Since Luminar 3 works directly with the actual folders on your hard drive, any and all changes to your folders or files are immediately updated both in the catalog and on the hard drive. Moving images from one folder to another inside Luminar 3 means you are actually moving them on the hard drive.

Luminar 3 scans the folders you’ve previously added to its catalog so that if you move, change, or edit files outside of the program, it will properly update them inside the program. This means that Luminar 3 stays in sync with your hard drives without a lot of fuss. Contrast this with Lightroom Classic, where you have to be very careful about moving folders and files outside of the program. Most Lightroom users try to do everything inside of the program or they risk losing track of the images inside of its catalog.

Since any organization that happens inside or outside Luminar 3 stays coordinated with the software you can work on a photo in Photoshop and then save it back to a folder that is already in the Luminar 3 catalog. Luminar 3 will automatically notice the new or changed image and add it to the catalog. In this way, the catalog is behaving like a browser such as Photo Mechanic, Adobe Bridge, Mac Finder or Windows Explorer.

Folders vs. albums

Luminar 3 gives you a couple of different ways to group and organize your photos: Folders and albums. As mentioned above, folders are a mirror-image of the folder structure on your hard drive. Folders are where images are actually stored.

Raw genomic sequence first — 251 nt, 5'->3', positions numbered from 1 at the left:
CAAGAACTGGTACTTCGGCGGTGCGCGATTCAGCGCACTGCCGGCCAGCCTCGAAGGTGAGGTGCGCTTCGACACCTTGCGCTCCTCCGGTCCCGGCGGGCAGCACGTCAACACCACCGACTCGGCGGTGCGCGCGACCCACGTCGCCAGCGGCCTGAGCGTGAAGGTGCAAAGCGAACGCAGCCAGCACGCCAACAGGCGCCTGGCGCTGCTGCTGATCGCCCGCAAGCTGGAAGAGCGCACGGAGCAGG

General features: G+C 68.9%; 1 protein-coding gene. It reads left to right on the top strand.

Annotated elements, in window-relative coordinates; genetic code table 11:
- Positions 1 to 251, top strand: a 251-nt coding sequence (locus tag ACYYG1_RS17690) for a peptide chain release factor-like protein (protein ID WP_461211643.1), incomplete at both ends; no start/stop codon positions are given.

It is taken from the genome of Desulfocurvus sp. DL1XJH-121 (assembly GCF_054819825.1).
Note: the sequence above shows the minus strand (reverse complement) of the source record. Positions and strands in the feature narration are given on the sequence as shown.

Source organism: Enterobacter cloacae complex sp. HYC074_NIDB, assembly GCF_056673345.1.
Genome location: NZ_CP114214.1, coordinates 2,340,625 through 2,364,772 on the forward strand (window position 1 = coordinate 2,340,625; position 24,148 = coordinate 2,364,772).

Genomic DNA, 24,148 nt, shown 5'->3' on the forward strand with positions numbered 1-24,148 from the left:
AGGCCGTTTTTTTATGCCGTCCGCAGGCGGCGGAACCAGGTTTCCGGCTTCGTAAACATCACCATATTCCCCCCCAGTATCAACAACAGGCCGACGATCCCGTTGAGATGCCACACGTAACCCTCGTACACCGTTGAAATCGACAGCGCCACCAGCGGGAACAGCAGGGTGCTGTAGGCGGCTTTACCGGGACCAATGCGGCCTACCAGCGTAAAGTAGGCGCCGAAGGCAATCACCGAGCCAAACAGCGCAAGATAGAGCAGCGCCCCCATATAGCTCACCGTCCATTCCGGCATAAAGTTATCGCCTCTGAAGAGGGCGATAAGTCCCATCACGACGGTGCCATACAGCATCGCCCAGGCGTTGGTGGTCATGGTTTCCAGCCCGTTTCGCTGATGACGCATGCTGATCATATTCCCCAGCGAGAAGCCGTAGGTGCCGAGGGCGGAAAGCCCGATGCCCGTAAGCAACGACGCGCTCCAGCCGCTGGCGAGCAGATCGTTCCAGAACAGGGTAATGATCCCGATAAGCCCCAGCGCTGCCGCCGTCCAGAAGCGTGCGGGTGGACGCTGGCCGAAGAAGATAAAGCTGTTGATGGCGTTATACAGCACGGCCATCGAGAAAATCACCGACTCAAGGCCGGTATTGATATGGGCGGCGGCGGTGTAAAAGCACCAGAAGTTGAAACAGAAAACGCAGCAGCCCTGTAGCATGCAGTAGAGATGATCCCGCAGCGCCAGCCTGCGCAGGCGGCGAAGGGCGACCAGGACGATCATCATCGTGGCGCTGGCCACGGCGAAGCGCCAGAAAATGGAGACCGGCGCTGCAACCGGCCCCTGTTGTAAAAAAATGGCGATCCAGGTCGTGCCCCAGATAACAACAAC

Albums on the other hand are virtual organizational tools that allow you to add images from any folder into a common group. For example, you could create an album of images of your daughter where the images were from multiple years. Or, you could create an album of big cats from different wildlife safaris. This functionality is almost identical to collections in Lightroom.

How do edits impact files?

All edits and modifications in Luminar 3 are non-destructive. This means that the adjustments you make to your images are actually stored in the catalog database. In this way, Luminar 3 is behaving like a catalog tool.

Importing images vs. adding folders

There are two main approaches to adding images to Luminar 3. The first is by importing images and the second is by adding folders.

Importing images physically moves files from their current location to a new location that you specify. For example, you’ll use this method to move photographs from a memory card to your hard drive.

During this import process, you can choose to copy images or move images. Copying the images leaves the originals at their starting location and I strongly suggest using this approach for importing images from your memory card. This will make sure you don’t delete the files until you have your data backed up in at least one more location like a second hard drive or a cloud-based storage location.

The second method for adding images to Luminar 3 is by selecting Add Folder… This approach simply adds the folder from its existing location to the Luminar 3 catalog.


I recommend structuring your folder system in a way that encourages you to consistently follow the same approach every single time you save images to your hard drive. Your system should be independent of your software and allow you to operate in the future with any operating system, editing program or database program you might be using. Since Luminar 3 operates both as a catalog and a browser, it allows you to organize folders and images inside or outside the program. Essentially, Luminar 3 works seamlessly with your file structure without having to do any additional synchronization.